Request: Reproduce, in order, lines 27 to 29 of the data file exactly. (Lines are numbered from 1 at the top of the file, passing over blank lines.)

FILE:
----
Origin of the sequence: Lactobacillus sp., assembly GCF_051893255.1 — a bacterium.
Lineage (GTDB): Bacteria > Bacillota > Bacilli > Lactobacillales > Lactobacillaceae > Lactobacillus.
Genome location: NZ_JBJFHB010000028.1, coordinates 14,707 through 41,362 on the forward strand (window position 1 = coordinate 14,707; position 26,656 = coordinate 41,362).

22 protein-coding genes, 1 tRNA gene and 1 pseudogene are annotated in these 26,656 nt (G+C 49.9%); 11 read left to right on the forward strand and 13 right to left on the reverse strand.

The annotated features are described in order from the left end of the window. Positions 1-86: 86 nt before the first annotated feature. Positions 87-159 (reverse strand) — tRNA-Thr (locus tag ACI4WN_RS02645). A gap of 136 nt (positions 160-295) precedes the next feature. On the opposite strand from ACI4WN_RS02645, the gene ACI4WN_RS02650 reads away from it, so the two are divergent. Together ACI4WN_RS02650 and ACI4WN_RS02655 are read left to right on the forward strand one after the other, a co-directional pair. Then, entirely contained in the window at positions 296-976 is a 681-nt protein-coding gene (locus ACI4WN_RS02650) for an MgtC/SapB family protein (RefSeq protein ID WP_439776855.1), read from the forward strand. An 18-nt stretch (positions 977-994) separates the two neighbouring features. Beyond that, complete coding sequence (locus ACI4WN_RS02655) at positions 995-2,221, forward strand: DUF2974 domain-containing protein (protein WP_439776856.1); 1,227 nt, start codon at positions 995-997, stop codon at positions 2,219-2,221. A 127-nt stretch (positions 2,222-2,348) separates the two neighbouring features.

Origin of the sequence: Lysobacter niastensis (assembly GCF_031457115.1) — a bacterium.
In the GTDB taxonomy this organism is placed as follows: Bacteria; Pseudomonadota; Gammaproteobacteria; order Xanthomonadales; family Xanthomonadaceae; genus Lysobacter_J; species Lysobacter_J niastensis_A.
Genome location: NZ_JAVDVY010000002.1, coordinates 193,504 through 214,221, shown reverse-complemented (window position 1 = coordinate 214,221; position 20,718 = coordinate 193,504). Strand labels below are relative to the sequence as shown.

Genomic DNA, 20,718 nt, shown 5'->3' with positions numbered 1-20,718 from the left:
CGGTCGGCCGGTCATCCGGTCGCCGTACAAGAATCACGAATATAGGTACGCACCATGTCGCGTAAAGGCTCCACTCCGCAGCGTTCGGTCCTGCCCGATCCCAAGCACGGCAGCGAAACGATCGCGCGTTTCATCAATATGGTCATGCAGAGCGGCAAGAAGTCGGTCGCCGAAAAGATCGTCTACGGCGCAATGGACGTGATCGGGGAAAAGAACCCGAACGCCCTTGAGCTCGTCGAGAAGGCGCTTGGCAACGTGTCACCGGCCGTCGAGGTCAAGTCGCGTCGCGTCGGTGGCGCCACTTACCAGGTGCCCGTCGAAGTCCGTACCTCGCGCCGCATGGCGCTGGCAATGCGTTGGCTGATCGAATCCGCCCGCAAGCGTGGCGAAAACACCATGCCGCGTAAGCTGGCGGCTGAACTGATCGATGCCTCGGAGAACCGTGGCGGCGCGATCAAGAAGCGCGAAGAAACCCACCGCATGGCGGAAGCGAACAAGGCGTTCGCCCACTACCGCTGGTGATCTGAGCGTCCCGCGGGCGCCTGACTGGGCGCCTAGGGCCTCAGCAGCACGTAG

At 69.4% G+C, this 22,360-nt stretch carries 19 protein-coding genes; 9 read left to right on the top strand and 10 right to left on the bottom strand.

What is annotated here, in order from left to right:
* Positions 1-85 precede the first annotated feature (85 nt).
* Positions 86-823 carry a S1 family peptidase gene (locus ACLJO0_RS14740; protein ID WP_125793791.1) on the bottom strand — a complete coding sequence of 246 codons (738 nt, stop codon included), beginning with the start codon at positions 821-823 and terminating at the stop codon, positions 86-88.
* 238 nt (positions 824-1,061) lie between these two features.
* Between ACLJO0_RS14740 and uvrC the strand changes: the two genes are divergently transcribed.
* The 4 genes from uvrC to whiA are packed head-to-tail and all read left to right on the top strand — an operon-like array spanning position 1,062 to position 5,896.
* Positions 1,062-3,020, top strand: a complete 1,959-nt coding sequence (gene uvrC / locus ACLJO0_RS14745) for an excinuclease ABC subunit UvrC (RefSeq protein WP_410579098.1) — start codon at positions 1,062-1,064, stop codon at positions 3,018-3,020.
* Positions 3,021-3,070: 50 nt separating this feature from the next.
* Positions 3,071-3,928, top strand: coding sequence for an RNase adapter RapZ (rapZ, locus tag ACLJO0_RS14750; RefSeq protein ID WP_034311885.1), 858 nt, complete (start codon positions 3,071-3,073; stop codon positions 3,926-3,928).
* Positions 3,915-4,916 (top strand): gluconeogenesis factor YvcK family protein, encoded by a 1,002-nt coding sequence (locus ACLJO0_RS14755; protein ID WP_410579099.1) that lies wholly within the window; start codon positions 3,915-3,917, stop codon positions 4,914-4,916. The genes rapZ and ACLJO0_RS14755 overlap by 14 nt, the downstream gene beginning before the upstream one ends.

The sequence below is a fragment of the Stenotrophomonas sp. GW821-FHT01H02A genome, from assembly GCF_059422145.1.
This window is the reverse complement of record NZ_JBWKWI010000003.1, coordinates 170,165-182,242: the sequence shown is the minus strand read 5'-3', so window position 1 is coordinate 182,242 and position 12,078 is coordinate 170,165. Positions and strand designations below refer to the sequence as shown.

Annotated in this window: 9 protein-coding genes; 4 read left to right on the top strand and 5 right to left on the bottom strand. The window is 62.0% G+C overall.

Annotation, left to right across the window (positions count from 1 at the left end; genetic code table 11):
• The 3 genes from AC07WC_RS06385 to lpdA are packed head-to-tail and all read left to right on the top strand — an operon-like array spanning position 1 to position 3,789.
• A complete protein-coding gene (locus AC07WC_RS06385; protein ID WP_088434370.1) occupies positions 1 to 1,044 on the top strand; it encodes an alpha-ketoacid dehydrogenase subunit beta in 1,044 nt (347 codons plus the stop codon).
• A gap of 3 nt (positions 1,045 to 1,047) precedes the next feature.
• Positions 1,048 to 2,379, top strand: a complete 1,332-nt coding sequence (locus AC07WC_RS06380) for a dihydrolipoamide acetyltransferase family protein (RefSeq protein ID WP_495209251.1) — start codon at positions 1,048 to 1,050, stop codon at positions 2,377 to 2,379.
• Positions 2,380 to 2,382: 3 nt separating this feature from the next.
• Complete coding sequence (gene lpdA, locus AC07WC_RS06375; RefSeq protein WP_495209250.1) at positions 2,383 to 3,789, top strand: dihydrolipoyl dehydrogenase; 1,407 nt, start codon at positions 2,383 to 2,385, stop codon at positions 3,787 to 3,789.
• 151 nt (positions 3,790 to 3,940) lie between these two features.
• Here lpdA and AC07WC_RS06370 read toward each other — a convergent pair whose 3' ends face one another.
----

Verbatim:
• A complete protein-coding gene (locus AC07WC_RS06385; protein ID WP_088434370.1) occupies positions 1 to 1,044 on the top strand; it encodes an alpha-ketoacid dehydrogenase subunit beta in 1,044 nt (347 codons plus the stop codon).
• A gap of 3 nt (positions 1,045 to 1,047) precedes the next feature.
• Positions 1,048 to 2,379, top strand: a complete 1,332-nt coding sequence (locus AC07WC_RS06380) for a dihydrolipoamide acetyltransferase family protein (RefSeq protein ID WP_495209251.1) — start codon at positions 1,048 to 1,050, stop codon at positions 2,377 to 2,379.